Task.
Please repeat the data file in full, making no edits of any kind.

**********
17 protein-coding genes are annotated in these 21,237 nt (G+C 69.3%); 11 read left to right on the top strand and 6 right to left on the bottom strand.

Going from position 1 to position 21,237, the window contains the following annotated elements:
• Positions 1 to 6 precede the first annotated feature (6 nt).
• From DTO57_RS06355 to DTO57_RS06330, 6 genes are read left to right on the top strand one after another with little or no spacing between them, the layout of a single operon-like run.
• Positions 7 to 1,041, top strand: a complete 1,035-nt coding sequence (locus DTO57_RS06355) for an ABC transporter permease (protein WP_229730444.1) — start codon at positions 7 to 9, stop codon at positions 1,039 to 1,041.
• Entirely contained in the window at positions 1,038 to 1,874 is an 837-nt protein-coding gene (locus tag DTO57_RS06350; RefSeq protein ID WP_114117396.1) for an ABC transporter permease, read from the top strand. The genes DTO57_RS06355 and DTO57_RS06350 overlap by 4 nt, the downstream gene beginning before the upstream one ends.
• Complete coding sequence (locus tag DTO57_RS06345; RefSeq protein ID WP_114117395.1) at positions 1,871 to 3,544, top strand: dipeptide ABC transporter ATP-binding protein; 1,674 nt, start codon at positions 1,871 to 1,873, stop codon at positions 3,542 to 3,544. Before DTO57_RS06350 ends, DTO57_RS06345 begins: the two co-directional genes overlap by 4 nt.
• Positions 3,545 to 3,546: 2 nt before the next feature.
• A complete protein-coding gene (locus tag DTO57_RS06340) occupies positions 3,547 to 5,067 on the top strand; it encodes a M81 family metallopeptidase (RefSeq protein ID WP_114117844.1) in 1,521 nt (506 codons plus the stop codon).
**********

17 protein-coding genes are annotated in these 21,237 nt (G+C 69.3%); 11 read left to right on the top strand and 6 right to left on the bottom strand.

Going from position 1 to position 21,237, the window contains the following annotated elements:
• Positions 1 to 6 precede the first annotated feature (6 nt).
• From DTO57_RS06355 to DTO57_RS06330, 6 genes are read left to right on the top strand one after another with little or no spacing between them, the layout of a single operon-like run.
• Positions 7 to 1,041, top strand: a complete 1,035-nt coding sequence (locus DTO57_RS06355) for an ABC transporter permease (protein WP_229730444.1) — start codon at positions 7 to 9, stop codon at positions 1,039 to 1,041.
• Entirely contained in the window at positions 1,038 to 1,874 is an 837-nt protein-coding gene (locus tag DTO57_RS06350; RefSeq protein ID WP_114117396.1) for an ABC transporter permease, read from the top strand. The genes DTO57_RS06355 and DTO57_RS06350 overlap by 4 nt, the downstream gene beginning before the upstream one ends.
• Complete coding sequence (locus tag DTO57_RS06345; RefSeq protein ID WP_114117395.1) at positions 1,871 to 3,544, top strand: dipeptide ABC transporter ATP-binding protein; 1,674 nt, start codon at positions 1,871 to 1,873, stop codon at positions 3,542 to 3,544. Before DTO57_RS06350 ends, DTO57_RS06345 begins: the two co-directional genes overlap by 4 nt.
• Positions 3,545 to 3,546: 2 nt before the next feature.
• A complete protein-coding gene (locus tag DTO57_RS06340) occupies positions 3,547 to 5,067 on the top strand; it encodes a M81 family metallopeptidase (RefSeq protein ID WP_114117844.1) in 1,521 nt (506 codons plus the stop codon).